2

Having no experience with Sybase, I suppose I would start by exporting the database schema into a text file, then go through and modify the CREATE TABLE statements manually until I am able to load the schema into MySQL. Next, dump the data from each sybase table into CSV format file and then in the MySQL database, use LOAD DATA INFILE. Depending on your ...


2

You can use the Sybase utility ddlgen to export the database structure, schema, objects, etc. from there you will have to go through the script files that are generated, and figure out what will run and what won't run. Data can be exported by using the Sybase bcp utility, with whatever delimiters are necessary to import into your new database. Both of ...


2

Solution is to create procedure with use of dynamic query: CREATE PROCEDURE view_with_parms( in str1 varchar(255), in str2 varchar(50) ) RESULT( myID integer, someName varchar(255)) BEGIN EXECUTE ( 'select myID, someName from ' || str1 || ' order by ' || str2 || ' asc' ); END then: select * from view_with_parms('test_table','myID'); Tested ...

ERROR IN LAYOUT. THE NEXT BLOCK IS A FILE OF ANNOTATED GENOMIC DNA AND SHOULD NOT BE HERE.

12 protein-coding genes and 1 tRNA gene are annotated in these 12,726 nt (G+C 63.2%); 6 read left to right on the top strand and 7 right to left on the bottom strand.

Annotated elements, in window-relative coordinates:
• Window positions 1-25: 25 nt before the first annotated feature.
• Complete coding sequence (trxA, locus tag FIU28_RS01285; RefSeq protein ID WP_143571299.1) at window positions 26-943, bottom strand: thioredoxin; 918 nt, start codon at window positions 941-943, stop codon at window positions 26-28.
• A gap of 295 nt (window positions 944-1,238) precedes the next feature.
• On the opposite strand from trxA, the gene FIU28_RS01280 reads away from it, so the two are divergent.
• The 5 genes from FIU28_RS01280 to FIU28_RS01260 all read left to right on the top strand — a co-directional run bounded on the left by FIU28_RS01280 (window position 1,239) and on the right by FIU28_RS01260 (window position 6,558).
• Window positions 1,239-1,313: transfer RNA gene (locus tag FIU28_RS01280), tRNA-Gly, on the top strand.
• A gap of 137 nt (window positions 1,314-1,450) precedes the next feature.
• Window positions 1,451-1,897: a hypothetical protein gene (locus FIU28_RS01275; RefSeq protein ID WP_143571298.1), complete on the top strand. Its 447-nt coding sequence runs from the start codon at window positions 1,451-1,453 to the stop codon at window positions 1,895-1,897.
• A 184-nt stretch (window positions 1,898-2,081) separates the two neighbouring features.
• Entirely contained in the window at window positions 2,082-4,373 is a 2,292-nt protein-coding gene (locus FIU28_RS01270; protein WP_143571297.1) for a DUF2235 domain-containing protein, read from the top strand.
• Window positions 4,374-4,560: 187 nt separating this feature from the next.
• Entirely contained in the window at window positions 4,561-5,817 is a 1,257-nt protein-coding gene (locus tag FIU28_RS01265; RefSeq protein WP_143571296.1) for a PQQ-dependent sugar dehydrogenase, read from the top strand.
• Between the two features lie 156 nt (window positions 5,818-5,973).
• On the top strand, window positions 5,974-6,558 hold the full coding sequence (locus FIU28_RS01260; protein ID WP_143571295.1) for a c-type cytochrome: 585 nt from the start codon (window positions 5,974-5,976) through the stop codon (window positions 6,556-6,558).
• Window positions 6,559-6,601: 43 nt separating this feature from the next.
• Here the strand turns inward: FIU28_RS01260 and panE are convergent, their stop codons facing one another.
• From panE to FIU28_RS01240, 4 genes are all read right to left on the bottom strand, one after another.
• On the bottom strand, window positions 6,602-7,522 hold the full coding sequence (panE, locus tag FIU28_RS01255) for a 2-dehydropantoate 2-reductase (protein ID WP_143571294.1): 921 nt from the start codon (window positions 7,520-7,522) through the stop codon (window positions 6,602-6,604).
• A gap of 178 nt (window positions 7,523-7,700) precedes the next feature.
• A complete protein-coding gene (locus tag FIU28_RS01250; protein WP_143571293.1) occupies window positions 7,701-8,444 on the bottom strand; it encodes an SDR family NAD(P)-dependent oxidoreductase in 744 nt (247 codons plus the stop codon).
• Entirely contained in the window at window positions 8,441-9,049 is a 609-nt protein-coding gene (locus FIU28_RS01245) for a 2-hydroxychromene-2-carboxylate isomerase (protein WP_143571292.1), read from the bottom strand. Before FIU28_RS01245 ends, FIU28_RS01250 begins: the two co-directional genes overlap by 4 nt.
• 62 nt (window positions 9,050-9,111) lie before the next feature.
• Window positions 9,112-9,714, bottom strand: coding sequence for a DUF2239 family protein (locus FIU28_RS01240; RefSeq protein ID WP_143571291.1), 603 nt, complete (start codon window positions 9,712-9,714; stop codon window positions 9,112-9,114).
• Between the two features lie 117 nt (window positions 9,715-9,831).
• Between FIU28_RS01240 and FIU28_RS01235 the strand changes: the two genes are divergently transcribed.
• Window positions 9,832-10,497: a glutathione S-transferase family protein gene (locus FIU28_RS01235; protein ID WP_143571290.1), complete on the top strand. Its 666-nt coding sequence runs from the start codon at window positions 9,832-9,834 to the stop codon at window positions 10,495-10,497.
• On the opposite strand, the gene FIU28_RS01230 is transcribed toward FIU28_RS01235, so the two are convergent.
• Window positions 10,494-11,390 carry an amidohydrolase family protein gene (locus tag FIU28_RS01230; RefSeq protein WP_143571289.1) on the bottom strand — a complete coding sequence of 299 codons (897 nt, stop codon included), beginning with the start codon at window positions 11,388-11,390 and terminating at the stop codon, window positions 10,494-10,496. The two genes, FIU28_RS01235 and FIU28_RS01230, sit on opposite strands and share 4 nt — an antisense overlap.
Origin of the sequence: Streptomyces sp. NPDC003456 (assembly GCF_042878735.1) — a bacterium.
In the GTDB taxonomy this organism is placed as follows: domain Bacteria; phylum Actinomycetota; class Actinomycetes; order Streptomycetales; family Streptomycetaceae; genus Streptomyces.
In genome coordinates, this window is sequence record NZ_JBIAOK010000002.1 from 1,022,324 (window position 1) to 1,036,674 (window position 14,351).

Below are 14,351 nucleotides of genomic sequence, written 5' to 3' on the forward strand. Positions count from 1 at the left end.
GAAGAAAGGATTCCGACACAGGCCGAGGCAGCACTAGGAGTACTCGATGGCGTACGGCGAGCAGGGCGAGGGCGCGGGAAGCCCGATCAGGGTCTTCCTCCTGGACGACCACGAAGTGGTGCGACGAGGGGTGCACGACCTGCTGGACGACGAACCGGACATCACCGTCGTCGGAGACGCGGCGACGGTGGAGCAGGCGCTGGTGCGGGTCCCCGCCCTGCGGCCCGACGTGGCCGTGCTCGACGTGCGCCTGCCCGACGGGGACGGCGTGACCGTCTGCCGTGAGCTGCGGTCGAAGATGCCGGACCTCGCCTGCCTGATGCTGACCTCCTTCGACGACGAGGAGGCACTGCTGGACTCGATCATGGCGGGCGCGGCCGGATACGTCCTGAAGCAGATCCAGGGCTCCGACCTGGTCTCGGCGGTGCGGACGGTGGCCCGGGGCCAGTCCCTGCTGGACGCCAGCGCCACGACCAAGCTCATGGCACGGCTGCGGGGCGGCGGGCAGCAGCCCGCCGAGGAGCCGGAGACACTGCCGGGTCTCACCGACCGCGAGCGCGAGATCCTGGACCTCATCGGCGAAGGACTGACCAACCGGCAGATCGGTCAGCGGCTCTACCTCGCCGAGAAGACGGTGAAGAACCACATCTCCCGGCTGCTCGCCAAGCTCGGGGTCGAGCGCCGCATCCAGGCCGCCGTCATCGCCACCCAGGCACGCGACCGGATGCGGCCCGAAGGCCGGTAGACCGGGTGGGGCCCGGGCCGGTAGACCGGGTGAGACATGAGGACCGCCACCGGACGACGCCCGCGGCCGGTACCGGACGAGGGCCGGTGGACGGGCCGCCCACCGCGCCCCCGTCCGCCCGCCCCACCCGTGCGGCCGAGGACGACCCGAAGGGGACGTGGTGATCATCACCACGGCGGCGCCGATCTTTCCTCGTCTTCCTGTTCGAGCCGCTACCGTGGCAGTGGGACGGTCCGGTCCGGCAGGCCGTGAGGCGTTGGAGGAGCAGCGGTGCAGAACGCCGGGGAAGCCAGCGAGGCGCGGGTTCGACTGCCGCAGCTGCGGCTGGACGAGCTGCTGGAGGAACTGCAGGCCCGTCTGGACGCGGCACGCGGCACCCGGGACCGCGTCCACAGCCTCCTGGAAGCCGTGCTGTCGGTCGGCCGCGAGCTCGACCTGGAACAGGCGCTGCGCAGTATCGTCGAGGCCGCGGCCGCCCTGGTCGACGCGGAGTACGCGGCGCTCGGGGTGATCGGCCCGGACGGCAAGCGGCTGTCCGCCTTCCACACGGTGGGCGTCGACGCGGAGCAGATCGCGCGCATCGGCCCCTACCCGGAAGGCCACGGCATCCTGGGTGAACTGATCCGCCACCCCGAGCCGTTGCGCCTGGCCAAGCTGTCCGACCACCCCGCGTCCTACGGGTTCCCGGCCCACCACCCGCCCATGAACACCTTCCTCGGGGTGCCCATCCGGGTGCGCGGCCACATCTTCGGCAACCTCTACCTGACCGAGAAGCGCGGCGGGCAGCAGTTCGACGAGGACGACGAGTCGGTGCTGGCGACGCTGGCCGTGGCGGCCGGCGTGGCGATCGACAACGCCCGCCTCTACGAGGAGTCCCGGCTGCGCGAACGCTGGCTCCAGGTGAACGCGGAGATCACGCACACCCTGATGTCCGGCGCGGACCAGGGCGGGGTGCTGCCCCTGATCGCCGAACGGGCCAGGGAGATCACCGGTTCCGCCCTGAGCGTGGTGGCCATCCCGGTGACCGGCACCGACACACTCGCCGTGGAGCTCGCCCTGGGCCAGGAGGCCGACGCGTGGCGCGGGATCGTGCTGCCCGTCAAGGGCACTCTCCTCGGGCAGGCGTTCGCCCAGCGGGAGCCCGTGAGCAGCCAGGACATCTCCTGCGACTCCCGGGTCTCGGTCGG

2

Two things sprint to mind: The process could be partly CPU bound on a single thread. You don't state what you CPU resource is, but if you have a 4-core arrangement then it coudl be that the ~25% use you are seeing is a single thread bouncing between the cores. Similarly with 8 cores it could be using 2x parallelism so two cores worth of CPU resource which ...